Enmore Martyrs to be remembered
Kaieteur News

June 14, 2004

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THIS year, June 16 marks the 56th anniversary of Enmore Martyrs Day. This occasion commemorates the ultimate sacrifice paid by five sugar workers: Lallabagee, 35; Pooran, 20; Rambarran, 30; Surujballi, 34; and Harry, 30, who were killed by colonial police on June 16, 1948 during a strike for more wages and against the ‘cut and load’ system introduced by the British.

The men became Guyanese heroes and Guyanese have since paid tribute annually to their sacrifice in representing sugar workers and the workforce generally.

The Guyana Agricultural and General Workers Union (GAWU) has an important role in the Martyrs Day commemoration. The union which was formerly known as the Guiana Industrial Workers Union (GIWU) was formed in 1947 to represent sugar workers. GIWU was the 49th union to be formed in the history of the country.

The late President of Guyana, Dr. Cheddi Jagan in his book, ‘The West on Trial’ relates to the struggles of the sugar workers during colonial times. He noted that “on sugar plantations, dilapidated barrack-type ranges similar to those built during the days of slavery were still the rule rather than the exception”.

Workers were paid meagre salaries and were forced to live under poor conditions with inadequate health and educational facilities.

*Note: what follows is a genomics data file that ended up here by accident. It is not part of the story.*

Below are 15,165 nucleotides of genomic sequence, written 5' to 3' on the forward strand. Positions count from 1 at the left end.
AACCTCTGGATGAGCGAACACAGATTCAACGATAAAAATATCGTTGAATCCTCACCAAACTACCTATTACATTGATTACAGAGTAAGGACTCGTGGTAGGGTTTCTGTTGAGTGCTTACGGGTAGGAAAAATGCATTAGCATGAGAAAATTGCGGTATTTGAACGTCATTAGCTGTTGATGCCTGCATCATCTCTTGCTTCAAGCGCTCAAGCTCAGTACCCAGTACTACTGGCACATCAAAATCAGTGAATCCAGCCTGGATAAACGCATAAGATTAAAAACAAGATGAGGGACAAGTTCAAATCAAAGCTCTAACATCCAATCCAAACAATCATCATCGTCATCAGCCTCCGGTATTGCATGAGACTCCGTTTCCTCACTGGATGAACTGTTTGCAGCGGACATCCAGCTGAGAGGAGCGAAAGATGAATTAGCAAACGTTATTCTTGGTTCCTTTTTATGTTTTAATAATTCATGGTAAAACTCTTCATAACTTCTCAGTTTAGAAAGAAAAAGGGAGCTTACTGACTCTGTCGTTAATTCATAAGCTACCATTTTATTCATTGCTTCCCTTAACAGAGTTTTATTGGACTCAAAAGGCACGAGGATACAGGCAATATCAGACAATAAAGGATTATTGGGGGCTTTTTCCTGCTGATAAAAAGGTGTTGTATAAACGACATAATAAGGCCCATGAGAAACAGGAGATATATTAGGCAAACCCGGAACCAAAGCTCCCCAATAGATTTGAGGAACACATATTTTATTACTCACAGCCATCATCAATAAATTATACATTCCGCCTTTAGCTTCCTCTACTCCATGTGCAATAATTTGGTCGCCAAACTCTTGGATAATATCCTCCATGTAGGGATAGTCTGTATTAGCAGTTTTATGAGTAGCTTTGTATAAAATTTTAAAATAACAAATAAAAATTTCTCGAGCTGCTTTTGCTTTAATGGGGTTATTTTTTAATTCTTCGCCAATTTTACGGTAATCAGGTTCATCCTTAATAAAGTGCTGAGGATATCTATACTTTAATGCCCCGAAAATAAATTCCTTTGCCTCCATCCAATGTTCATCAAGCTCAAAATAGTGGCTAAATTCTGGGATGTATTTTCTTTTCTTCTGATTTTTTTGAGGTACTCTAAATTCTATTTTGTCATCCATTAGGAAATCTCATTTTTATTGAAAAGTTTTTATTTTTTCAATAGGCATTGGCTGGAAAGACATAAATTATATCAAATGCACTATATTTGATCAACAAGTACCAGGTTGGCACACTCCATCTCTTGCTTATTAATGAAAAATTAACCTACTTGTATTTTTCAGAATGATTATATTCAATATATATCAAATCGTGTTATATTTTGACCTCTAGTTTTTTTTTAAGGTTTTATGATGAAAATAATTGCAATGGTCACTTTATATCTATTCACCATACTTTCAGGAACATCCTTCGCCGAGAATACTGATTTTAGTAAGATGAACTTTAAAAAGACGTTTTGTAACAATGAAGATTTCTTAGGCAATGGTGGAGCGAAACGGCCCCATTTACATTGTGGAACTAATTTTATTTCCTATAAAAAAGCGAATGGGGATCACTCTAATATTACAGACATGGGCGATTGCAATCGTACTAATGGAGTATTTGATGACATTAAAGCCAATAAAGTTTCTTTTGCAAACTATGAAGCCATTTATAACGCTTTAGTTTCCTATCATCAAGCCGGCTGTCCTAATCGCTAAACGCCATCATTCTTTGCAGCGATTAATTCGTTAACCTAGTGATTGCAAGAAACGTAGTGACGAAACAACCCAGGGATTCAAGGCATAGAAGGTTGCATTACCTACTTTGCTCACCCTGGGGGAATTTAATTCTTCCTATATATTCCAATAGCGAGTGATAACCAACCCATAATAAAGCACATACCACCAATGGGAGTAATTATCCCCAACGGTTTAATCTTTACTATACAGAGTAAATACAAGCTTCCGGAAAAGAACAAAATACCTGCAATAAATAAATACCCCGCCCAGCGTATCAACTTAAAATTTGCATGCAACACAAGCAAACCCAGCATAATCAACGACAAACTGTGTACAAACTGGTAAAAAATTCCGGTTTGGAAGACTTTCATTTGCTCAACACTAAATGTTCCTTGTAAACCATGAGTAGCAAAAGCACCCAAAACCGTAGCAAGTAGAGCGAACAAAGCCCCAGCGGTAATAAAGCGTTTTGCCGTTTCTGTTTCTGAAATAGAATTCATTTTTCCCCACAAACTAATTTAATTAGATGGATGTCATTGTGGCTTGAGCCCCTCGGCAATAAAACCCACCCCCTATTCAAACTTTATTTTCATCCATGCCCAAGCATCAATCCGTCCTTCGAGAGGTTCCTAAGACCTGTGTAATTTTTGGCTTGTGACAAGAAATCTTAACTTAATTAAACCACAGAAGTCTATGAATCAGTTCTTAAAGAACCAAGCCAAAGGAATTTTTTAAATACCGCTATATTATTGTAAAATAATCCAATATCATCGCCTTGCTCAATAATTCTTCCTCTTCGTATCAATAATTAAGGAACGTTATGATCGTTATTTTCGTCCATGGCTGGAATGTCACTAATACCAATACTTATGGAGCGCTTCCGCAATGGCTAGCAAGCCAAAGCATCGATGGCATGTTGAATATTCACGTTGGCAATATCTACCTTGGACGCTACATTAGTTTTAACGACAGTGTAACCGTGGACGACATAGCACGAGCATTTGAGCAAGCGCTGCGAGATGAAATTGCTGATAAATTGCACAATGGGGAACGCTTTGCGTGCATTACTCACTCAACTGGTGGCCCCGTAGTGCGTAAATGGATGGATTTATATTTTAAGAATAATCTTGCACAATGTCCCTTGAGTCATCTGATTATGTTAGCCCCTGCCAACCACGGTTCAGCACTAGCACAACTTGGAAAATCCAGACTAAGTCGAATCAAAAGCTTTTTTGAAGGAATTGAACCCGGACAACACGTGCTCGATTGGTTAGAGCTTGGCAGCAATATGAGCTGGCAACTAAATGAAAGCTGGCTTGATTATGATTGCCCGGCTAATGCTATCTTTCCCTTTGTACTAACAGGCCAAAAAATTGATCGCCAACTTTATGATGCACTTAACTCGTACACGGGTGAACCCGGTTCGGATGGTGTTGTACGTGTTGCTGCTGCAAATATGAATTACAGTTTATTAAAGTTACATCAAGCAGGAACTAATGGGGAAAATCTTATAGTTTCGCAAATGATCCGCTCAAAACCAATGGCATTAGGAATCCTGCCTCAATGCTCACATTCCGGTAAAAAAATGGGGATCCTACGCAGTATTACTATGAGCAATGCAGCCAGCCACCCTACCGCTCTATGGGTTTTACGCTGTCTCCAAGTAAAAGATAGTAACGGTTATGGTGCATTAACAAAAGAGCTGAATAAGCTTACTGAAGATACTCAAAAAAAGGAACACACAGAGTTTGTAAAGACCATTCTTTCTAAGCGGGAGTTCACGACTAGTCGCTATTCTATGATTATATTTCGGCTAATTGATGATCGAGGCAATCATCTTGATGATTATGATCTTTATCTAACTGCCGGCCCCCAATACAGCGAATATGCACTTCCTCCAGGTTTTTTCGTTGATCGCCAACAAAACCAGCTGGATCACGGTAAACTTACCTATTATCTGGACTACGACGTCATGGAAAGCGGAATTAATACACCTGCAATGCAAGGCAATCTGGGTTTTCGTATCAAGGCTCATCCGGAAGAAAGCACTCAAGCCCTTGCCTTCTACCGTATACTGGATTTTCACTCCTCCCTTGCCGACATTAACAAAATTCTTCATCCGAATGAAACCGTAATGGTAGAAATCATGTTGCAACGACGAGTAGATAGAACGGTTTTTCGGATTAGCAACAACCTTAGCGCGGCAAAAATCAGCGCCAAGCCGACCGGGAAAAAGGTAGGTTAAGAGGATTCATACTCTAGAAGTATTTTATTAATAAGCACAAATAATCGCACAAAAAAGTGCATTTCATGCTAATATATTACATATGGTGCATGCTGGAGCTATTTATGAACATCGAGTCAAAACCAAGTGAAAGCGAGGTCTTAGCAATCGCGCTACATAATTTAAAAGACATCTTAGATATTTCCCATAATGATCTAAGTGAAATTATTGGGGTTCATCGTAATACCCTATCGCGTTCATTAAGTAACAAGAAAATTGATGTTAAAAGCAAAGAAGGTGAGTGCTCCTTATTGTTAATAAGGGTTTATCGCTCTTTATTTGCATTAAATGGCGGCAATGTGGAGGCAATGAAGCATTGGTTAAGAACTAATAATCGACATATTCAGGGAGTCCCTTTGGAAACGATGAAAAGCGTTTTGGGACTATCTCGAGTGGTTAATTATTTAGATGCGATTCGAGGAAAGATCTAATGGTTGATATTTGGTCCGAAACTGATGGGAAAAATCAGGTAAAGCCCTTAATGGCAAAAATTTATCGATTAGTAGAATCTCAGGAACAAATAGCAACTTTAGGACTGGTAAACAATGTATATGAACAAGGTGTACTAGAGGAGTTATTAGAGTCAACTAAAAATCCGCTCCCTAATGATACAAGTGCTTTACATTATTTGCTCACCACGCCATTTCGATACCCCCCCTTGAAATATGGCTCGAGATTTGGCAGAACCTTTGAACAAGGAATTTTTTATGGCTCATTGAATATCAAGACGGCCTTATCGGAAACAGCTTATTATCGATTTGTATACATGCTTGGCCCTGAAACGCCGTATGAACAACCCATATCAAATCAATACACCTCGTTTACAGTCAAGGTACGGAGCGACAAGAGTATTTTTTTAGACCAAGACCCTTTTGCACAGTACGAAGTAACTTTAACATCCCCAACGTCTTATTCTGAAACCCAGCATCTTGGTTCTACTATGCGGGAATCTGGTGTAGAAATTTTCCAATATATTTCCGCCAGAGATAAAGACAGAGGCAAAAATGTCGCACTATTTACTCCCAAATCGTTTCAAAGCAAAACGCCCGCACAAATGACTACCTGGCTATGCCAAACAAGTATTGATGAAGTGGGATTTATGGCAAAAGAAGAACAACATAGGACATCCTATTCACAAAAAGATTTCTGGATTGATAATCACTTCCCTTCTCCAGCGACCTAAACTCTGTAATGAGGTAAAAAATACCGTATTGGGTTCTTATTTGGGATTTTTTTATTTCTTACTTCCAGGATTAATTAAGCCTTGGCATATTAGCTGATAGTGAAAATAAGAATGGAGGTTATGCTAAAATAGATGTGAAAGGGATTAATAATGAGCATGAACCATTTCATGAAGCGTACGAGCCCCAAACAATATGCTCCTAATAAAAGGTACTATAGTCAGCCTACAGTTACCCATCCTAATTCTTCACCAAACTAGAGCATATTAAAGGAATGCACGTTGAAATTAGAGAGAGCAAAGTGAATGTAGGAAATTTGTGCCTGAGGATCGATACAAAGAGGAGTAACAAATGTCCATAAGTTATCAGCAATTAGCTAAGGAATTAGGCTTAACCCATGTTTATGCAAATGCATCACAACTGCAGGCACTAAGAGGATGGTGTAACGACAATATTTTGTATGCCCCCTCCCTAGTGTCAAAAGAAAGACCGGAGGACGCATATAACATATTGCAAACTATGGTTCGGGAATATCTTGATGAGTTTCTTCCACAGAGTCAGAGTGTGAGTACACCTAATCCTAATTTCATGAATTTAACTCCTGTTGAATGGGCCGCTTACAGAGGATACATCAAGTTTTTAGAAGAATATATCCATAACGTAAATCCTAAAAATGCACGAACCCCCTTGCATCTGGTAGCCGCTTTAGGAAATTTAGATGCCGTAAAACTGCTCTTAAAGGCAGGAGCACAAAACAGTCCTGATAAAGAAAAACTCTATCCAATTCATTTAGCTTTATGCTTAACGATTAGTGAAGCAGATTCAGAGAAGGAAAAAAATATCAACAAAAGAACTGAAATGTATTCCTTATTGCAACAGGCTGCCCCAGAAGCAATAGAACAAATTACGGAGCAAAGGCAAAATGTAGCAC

Many such factors, coupled with the British rulers’ intention to introduce the “cut and load” system which would benefit only them, as it would ensure more production and profits without having to raise salaries, contributed to workers decision to take strike action. Nineteen workers formed the strike party and the five died when police opened fire on them.

The struggle continued in the years following and Dr. Jagan noted that the suffering of workers was emphasised the following year in a report by the Venn Commission of Inquiry. The commission’s mandate was to inspect and report on the sugar industry of British Guiana and they discovered that in quite a number of the workers living quarters, corrugated iron roofs were leaking and the fabric of the building was in a general state of decay.

“They had mud floors and consequently with the rain dripping from the roofs, these were made slippery and dangerous,” the report stated. The report further revealed that latrines were in a terrible state of disrepair. For such reasons, diseases such as malaria were rampant and the death rate was high.

After the fatal shooting in 1948, Dr. Jagan vowed to dedicate all his energies in leading the struggle of Guyanese workers against abuse and exploitation by the colonists.

Mrs. Janet Jagan, speaking at the Enmore Martyr’s Day rally following her husband’s death said the killing of the sugar workers by the colonial police ‘triggered the independence movement’ in ending exploitation in the country. The former president added, ‘it was an historic watershed’.

The Enmore Martyrs Memorial is located at Enmore on the East Coast of Demerara and each year, their relatives, friends, workers and government officials visit the site to lay wreaths in commemoration of the struggle and sacrifice of the five workers.

Also on June 16, relatives, friends and government officials lay wreaths at the graveside of the Martyrs at Le Repentir cemetery.